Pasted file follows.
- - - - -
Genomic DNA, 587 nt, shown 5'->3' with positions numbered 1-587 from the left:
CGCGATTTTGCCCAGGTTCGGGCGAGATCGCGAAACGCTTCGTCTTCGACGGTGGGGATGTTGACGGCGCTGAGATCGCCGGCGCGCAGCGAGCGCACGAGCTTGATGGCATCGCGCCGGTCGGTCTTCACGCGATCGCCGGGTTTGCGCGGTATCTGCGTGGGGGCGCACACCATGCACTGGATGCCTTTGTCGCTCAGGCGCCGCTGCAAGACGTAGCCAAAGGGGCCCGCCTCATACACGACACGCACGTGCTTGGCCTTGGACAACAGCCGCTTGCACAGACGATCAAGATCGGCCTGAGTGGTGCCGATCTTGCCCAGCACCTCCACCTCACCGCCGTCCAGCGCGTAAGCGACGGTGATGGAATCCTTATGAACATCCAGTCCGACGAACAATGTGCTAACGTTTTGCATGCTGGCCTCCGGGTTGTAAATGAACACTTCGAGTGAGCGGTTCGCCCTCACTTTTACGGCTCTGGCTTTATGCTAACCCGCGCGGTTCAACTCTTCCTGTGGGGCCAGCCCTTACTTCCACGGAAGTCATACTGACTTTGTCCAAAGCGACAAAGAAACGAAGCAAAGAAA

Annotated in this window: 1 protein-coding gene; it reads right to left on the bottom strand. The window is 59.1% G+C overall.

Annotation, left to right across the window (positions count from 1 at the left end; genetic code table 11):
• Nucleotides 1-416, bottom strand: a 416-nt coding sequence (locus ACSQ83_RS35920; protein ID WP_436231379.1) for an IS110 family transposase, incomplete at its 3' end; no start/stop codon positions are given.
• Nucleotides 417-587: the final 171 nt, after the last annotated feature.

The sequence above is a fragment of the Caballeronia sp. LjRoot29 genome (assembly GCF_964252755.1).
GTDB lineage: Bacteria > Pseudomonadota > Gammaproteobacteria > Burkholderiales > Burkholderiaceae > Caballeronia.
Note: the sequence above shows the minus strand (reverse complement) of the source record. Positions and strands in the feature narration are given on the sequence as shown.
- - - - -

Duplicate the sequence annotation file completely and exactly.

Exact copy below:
Genomic DNA, 587 nt, shown 5'->3' with positions numbered 1-587 from the left:
CGCGATTTTGCCCAGGTTCGGGCGAGATCGCGAAACGCTTCGTCTTCGACGGTGGGGATGTTGACGGCGCTGAGATCGCCGGCGCGCAGCGAGCGCACGAGCTTGATGGCATCGCGCCGGTCGGTCTTCACGCGATCGCCGGGTTTGCGCGGTATCTGCGTGGGGGCGCACACCATGCACTGGATGCCTTTGTCGCTCAGGCGCCGCTGCAAGACGTAGCCAAAGGGGCCCGCCTCATACACGACACGCACGTGCTTGGCCTTGGACAACAGCCGCTTGCACAGACGATCAAGATCGGCCTGAGTGGTGCCGATCTTGCCCAGCACCTCCACCTCACCGCCGTCCAGCGCGTAAGCGACGGTGATGGAATCCTTATGAACATCCAGTCCGACGAACAATGTGCTAACGTTTTGCATGCTGGCCTCCGGGTTGTAAATGAACACTTCGAGTGAGCGGTTCGCCCTCACTTTTACGGCTCTGGCTTTATGCTAACCCGCGCGGTTCAACTCTTCCTGTGGGGCCAGCCCTTACTTCCACGGAAGTCATACTGACTTTGTCCAAAGCGACAAAGAAACGAAGCAAAGAAA

Annotated in this window: 1 protein-coding gene; it reads right to left on the bottom strand. The window is 59.1% G+C overall.

Annotation, left to right across the window (positions count from 1 at the left end; genetic code table 11):
• Nucleotides 1-416, bottom strand: a 416-nt coding sequence (locus ACSQ83_RS35920; protein ID WP_436231379.1) for an IS110 family transposase, incomplete at its 3' end; no start/stop codon positions are given.
• Nucleotides 417-587: the final 171 nt, after the last annotated feature.

The sequence above is a fragment of the Caballeronia sp. LjRoot29 genome (assembly GCF_964252755.1).
GTDB lineage: Bacteria > Pseudomonadota > Gammaproteobacteria > Burkholderiales > Burkholderiaceae > Caballeronia.
Note: the sequence above shows the minus strand (reverse complement) of the source record. Positions and strands in the feature narration are given on the sequence as shown.